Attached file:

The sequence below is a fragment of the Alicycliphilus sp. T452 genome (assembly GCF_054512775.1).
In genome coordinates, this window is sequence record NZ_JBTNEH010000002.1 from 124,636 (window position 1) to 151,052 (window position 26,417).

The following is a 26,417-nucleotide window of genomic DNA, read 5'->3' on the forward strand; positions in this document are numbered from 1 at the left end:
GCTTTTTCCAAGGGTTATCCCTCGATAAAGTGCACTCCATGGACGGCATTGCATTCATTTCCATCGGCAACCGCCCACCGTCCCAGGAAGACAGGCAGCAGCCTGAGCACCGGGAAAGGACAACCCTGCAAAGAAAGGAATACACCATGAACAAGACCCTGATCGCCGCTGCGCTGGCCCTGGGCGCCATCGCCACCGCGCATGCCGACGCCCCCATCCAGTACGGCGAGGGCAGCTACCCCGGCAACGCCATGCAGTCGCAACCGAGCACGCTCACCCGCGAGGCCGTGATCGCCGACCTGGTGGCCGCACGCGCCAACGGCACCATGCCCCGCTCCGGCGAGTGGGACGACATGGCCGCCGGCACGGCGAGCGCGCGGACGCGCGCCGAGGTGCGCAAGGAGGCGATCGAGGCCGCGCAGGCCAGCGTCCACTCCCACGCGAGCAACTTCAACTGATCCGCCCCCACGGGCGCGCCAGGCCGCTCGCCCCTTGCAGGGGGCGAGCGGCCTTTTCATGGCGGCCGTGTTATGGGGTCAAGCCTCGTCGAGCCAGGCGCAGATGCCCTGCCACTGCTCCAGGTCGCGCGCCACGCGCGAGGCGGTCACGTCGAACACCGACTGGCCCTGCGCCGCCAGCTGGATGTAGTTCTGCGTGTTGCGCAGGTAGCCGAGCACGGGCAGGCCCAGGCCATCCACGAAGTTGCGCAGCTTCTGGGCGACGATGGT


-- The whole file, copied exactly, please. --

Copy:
The sequence below is a fragment of the Alicycliphilus sp. T452 genome (assembly GCF_054512775.1).
In genome coordinates, this window is sequence record NZ_JBTNEH010000002.1 from 124,636 (window position 1) to 151,052 (window position 26,417).

The following is a 26,417-nucleotide window of genomic DNA, read 5'->3' on the forward strand; positions in this document are numbered from 1 at the left end:
GCTTTTTCCAAGGGTTATCCCTCGATAAAGTGCACTCCATGGACGGCATTGCATTCATTTCCATCGGCAACCGCCCACCGTCCCAGGAAGACAGGCAGCAGCCTGAGCACCGGGAAAGGACAACCCTGCAAAGAAAGGAATACACCATGAACAAGACCCTGATCGCCGCTGCGCTGGCCCTGGGCGCCATCGCCACCGCGCATGCCGACGCCCCCATCCAGTACGGCGAGGGCAGCTACCCCGGCAACGCCATGCAGTCGCAACCGAGCACGCTCACCCGCGAGGCCGTGATCGCCGACCTGGTGGCCGCACGCGCCAACGGCACCATGCCCCGCTCCGGCGAGTGGGACGACATGGCCGCCGGCACGGCGAGCGCGCGGACGCGCGCCGAGGTGCGCAAGGAGGCGATCGAGGCCGCGCAGGCCAGCGTCCACTCCCACGCGAGCAACTTCAACTGATCCGCCCCCACGGGCGCGCCAGGCCGCTCGCCCCTTGCAGGGGGCGAGCGGCCTTTTCATGGCGGCCGTGTTATGGGGTCAAGCCTCGTCGAGCCAGGCGCAGATGCCCTGCCACTGCTCCAGGTCGCGCGCCACGCGCGAGGCGGTCACGTCGAACACCGACTGGCCCTGCGCCGCCAGCTGGATGTAGTTCTGCGTGTTGCGCAGGTAGCCGAGCACGGGCAGGCCCAGGCCATCCACGAAGTTGCGCAGCTTCTGGGCGACGATGGT